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The Roar



How to repay the Warriors in 2021? Stretch the gratitude into 2022 as well

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21st July, 2020
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While the Warriors continue to sink from loss to loss in 2020, speculation has started to turn to what the best course of action is to repay the club in 2021, and a proposal which gets extra footy in New Zealand should be adopted.

Every NRL fan has been touched by the sacrifices the men from Auckland have made to keep this year’s competition going in the face of the COVID pandemic and international travel restrictions.

These issues obviously need to be somewhat resolved for any plan involving games across the ditch to work next year.

But should they see substantial improvement, the NRL, and all 15 Australian clubs must be willing to give back to the Warriors, who have struggled enormously away from home.

In truth, they may have struggled anyway this season, and the sacking of Stephen Kearney, as well as public comments from the club regarding the future of some of their players hasn’t helped the mood.

Blake Green

Blake Green (Photo by Hannah Peters/Getty Images)

No matter how bad their performance though, the club take the NRL to New Zealand and are an important, almost crucial, part of the competition.

The organisation must be protected.

Speculation has been that the Warriors may be allowed to host 24 home games next year in Auckland, and while on the surface that may seem like the ideal scenario, there are plenty of roadblocks standing in the way.


The idea for what has formerly been one of the NRL’s more entertaining sides not having to leave home all year is intriguing, but it’s not quite right.

Playing in New Zealand or a comfortable location? Yes. Playing all of their games in Auckland? No.

By playing all 24 games in Auckland, crowd fatigue – and lower attendances as a result – would become a major issue. Sure, it would start well as footy-starved fans get out, but – particularly if the club struggle – it would grow stale quickly.

Having certain teams travel to the Land of the Long White Cloud twice in the space of a year wouldn’t be the right option either. Again, crowds could be expected to drop on that second visit.

Instead, the proposal should be split across the next two seasons and also have a keen eye towards expanding rugby league both around New Zealand and the Pacific Islands. The NRL, and the sport as a whole, should see this as an enormous opportunity. It’s a chance to do it while the fans, and the clubs, would all be on board.


The basic idea would be that, next year, the Warriors would have 15 games in Auckland, allowing Mt Smart Stadium to host each team once.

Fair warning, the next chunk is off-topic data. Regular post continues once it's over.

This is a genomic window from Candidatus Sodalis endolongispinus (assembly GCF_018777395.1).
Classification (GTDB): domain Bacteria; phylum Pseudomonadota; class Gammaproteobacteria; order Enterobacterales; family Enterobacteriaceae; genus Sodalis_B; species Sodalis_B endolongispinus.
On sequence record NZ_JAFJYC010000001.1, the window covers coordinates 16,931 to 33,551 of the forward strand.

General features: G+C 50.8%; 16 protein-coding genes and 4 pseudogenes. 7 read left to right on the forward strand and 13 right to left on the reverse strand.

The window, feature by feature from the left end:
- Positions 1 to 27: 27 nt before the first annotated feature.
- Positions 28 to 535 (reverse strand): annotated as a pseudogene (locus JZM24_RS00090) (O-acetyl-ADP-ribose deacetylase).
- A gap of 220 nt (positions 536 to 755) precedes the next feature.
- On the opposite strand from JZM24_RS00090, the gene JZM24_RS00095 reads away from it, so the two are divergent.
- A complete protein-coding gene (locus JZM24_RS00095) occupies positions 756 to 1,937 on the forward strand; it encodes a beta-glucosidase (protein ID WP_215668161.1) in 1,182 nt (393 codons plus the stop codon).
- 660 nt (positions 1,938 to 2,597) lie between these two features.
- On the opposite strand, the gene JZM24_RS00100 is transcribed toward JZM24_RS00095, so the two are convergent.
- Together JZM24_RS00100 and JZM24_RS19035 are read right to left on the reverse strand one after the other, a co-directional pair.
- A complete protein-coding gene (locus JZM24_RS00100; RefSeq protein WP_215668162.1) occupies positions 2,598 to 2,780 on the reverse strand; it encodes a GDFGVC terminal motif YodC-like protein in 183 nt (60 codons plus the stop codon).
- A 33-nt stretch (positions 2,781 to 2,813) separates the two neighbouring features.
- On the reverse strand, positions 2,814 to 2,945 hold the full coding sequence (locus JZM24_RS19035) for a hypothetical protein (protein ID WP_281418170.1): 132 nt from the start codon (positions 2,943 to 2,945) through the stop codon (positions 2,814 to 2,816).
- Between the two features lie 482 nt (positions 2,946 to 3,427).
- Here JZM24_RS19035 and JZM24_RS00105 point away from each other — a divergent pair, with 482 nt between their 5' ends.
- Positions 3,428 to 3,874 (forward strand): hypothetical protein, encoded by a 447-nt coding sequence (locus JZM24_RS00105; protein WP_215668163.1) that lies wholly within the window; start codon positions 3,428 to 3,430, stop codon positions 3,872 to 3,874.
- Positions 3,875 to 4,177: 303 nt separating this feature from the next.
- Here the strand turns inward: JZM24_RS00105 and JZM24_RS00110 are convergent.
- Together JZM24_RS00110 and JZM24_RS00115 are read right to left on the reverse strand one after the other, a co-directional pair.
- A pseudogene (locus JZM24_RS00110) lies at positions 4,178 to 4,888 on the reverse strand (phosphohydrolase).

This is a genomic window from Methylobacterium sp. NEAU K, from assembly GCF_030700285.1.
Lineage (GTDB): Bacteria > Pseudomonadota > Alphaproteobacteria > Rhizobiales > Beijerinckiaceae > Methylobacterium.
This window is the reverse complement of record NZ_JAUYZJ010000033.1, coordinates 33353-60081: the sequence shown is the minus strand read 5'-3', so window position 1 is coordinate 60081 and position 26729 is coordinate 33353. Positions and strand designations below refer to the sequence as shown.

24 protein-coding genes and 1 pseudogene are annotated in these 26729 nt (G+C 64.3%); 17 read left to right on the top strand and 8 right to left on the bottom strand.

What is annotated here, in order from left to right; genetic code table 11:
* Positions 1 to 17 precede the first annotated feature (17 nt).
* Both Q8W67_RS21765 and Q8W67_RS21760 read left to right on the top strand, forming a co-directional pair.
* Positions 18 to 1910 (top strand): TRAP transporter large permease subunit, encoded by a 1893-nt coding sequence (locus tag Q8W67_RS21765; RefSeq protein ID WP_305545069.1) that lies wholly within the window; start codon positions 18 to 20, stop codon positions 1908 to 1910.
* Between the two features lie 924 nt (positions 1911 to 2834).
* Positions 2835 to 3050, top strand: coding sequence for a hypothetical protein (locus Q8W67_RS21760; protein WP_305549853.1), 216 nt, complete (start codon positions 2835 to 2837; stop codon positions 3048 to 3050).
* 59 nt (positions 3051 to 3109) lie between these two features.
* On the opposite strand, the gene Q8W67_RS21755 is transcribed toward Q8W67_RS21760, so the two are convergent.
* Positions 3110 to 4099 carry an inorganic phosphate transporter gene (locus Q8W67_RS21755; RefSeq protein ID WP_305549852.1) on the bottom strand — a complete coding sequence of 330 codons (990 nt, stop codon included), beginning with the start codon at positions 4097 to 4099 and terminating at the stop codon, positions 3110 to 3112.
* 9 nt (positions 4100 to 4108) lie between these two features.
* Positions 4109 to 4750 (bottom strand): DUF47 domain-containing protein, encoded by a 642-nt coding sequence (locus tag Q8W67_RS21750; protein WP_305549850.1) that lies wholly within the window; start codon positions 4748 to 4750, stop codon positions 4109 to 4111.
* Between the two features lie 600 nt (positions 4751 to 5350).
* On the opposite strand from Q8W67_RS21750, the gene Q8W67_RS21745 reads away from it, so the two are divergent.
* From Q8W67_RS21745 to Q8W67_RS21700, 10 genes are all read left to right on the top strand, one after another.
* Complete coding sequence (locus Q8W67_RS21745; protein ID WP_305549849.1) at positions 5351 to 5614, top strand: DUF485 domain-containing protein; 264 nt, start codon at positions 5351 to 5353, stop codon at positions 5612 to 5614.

The other nine games should then be spread around the rest of New Zealand and the Pacific Islands. Ideally, it would be six extra games in New Zealand, and one in each of Tonga, Samoa and Fiji.

Imagine the scenes of the Cowboys taking a home game against the Warriors in Tonga with Jason Taumalolo leading the way, or Roger Tuivasa-Sheck running out in Samoa, his place of birth.

Jason Tauamlolo running with Tonga.

Jason Taumalolo for Tonga. (Photo by Brendon Thorne/Getty Images)

The possibilities are endless, as is the chance to engage the youth of these countries with clinics and development run by the clubs while they are on location in the week leading up to the game, as clubs often do when taking games to country areas around Australia like Mudgee, Albury or Bathurst.

It almost seems a no-brainer if the NRL can get the facilities in place to accommodate games in these islands.

It’s not as if the grounds don’t exist, with Apia Park able to hold 12,000 in Samoa, the Teufaiva Sport Stadium in Tonga 10,000, and of course the ANZ National Stadium in Suva, Fiji setting its capacity at 19,000.

The other six games could be played between Sky Stadium in Wellington, FMG Stadium in Hamilton, Forsyth Barr Stadium in Dunedin, AMI Stadium in Christchuch, Toll Stadium in Whangarei, and either Rotorua or Invercargill as the sixth.


This allows the Warriors to take their product around the country, getting fans far and wide on board, while also spending weeks taking the sport to Pacific Island nations.

Financially, the designated ‘home’ club would still take gate takings from the final three games at Mount Smart Stadium and all other venues, but it allows the NRL to expand the game and begin to get a better idea about where a second New Zealand team may be supported, or if a Pacific Islands-based team could ever happen in Australia’s main competition.

The second part of the proposal would see the clubs who didn’t ‘host’ the Warriors in 2021 take their games back to New Zealand in 2022. Not necessarily in Auckland, but in New Zealand somewhere, allowing all 15 other clubs to have played an extra game in New Zealand over a two-year period, and properly repaying a club who have given up so much to keep the competition going this season.

And sure, some will complain about fairness and the leg up this might give New Zealand, but the NRL draw is never fair. It’s never been less fair than it has this year, and it’s time the NRL acknowledge how important the Warriors are to the competition by repaying the sacrifices they have made.

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Some clubs might whinge about a proposal like this, but it would be selfish at best. It’s one extra week of travel across the Tasman, or elsewhere in the Pacific for those clubs. For the Warriors, it’s already been a months-long nightmare that has no sign of ending. Simply put, giving up one home game per club over a two-year period where they still get gate takings is not a huge ask.

It’s a win-win situation for the Warriors, their fans, the sport of rugby league in New Zealand, and the NRL’s long-term aims.

Repayment must happen, but it must be done right.